Western Heritage in a Global Context

General Education

Academic Integrity


 On my honor, as an Eckerd College student, I pledge not to lie, cheat, or steal, nor to tolerate those behaviors in others.

Academic Integrity

Academic integrity means abiding by the Eckerd College Honor Code. The most common academic forms of violating the honor code are cheating and plagiarism. Cheating includes obtaining information illegitimately, giving others information illegitimately, or acting as an accomplice in a situation of academic dishonesty. Plagiarism is defined as intentionally representing someone else’s work as one’s own. Any misrepresentation of a student’s academic work may be considered academic dishonesty.


III.  Examples of Academic Dishonesty:

 Obtaining Information Illegitimately:

  1. Copying a homework assignment from another student, unless expressly permitted by the instructor.
  2. Working cooperatively on a take-home test or homework or any course assignment, unless expressly permitted by the instructor.
  3. Looking at another student’s test paper during an exam, quiz or other test of individual knowledge.


Giving Information Illegitimately:

  1. Giving your work to another student to be copied, unless expressly permitted by the professor.
  2. Taking a test and then telling students in other sections of the course what is on the test.
  3. Giving or selling your term paper to another student or to a term-paper service.



Complicity in academic dishonesty means that one is involved in academic wrongdoing. Complicity in academic dishonesty includes, but is not limited to:

  1. Allowing a student to read from your test paper during the test.
  2. Sharing your term paper with a student who might plagiarize it.



  1. Submitting as your own work an academic exercise (e.g. written work, sculpture, etc.) that has been prepared by someone else.
  2. Submitting as original course work any item that was prepared to meet the requirements of another course.  For example, turning in the same paper, or significant portions of the same paper, for two credit courses (simultaneously or subsequently). The only exception would be if both professors concerned have given prior consent in writing for the student to complete a project that would receive credit in both courses. Such arrangements should be clarified, in writing, with both professors signing off. 
  3. Having someone else take an exam for you.



Plagiarism is passing off the ideas and the words of another person as your own, or using the work of another person without crediting the source. Some examples of plagiarism include the following:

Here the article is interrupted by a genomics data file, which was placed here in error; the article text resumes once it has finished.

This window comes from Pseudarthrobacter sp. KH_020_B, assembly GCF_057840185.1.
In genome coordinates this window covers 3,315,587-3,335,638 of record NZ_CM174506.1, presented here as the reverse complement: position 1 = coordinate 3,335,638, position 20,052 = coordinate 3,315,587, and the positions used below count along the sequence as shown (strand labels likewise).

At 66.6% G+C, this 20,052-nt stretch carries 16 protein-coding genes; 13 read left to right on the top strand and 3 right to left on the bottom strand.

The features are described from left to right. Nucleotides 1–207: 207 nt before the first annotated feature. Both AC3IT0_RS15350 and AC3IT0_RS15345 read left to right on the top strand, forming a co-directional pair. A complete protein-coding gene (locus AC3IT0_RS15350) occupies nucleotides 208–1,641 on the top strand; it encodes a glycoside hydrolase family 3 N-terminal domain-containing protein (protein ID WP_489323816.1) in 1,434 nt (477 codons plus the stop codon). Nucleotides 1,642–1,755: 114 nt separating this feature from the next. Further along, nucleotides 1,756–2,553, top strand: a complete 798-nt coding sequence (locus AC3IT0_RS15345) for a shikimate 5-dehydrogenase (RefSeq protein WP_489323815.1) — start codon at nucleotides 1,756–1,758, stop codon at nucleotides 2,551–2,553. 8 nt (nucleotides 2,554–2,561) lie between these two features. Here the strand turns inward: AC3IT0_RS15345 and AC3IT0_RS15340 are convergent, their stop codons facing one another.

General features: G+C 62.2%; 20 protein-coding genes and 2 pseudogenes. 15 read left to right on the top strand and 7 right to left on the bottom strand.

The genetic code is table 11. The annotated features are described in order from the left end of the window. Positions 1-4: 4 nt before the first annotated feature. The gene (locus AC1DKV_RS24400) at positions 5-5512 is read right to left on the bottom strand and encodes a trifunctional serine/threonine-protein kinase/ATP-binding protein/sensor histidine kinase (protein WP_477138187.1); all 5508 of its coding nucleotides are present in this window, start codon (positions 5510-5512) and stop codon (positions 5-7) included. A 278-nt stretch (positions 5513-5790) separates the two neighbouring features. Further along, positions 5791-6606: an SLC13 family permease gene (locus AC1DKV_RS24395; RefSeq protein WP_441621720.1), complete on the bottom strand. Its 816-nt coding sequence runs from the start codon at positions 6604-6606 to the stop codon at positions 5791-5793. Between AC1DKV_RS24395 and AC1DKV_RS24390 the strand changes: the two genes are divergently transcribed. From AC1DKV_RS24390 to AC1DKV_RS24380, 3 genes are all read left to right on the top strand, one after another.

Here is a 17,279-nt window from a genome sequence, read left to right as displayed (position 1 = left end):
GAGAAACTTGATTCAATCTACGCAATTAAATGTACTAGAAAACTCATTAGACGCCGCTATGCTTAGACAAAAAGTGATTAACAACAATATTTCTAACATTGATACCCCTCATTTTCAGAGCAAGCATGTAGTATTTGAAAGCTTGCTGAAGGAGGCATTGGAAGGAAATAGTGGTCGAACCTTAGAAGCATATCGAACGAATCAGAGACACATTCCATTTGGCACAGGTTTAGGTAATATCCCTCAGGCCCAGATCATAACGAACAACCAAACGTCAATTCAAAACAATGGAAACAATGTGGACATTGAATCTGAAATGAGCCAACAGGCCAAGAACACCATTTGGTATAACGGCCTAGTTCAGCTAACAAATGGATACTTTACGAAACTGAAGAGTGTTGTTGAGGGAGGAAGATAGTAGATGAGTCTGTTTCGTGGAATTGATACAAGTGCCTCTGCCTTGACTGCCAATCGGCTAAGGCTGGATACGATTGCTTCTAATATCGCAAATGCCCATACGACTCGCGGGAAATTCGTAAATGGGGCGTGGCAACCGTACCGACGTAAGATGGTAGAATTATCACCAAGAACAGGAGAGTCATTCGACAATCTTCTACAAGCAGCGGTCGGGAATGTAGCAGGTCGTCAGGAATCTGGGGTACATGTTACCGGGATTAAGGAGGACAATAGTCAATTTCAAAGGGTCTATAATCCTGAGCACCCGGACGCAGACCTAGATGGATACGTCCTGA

1. Presenting any information or images as your own without citing the author or the source from which the information was taken.
  2. Intentionally attempting to make the thoughts or works of another appear as your own by altering the word arrangement or paraphrasing or omitting some words, and not citing the author or the source in the body of the text.
  3. Using data not generated by your own research without properly citing the source of the data.
  4. Reprinting someone else’s paper, or any part of another’s paper, and submitting it as your own.



Bribery is offering money or any item of value to a faculty member or anybody else to gain an academic advantage or to improve your grade. 


Improper use of electronically mediated sources, such as Internet sites: 

While the scholarly world benefits from access to materials available through the Internet, email bulletin boards, virtual chat rooms and so forth, the standards of scholarly citation and reference must be observed in all uses of such material. Two of the major organizations that determine the necessary elements of citation—MLA and APA—have issued guidelines.

Refer to the Eckerd College Library website for assistance with citing materials. 


 Guidelines also can be found online at the URLs listed below.



The Purdue Online Writing Lab (OWL) also provides an excellent, up-to-date resource for citing sources using MLA and APA citation styles: http://owl.english.purdue.edu/

Other academic style manuals, such as Chicago and Council of Science Editors formats, may be found in print publications. Diana Hacker’s Writer’s Reference, one of the required texts for Western Heritage in a Global Context, and other classes, includes sections on writing with sources, including information about how to evaluate sources and how to avoid plagiarism. If the AHC finds the student responsible for an instance of academic dishonesty, information to that effect shall be placed on file in the Registrar’s Office, and the sanction will be communicated to the Registrar’s Office for implementation.  If this is the student’s second occurrence of academic dishonesty, the Dean of Faculty will be notified. Normally, the sanction for the second offense, issued through the Dean of Faculty, is suspension from the College for one semester. The third offense will also be communicated to the Dean of Faculty for an additional sanction: normally, expulsion from Eckerd College.

What is WHGC?

Western Heritage in a Global Context (known as WHGC) will engage some of the influential works and ideas of Western civilization in a conversation with important works of non-Western civilizations. We will also listen to voices that have often gone unrecognized in traditional Western Civilization courses. What we envision is a journey through time that creates cross-cultural communication and allows students to consider alternatives to the received wisdom of their own culture.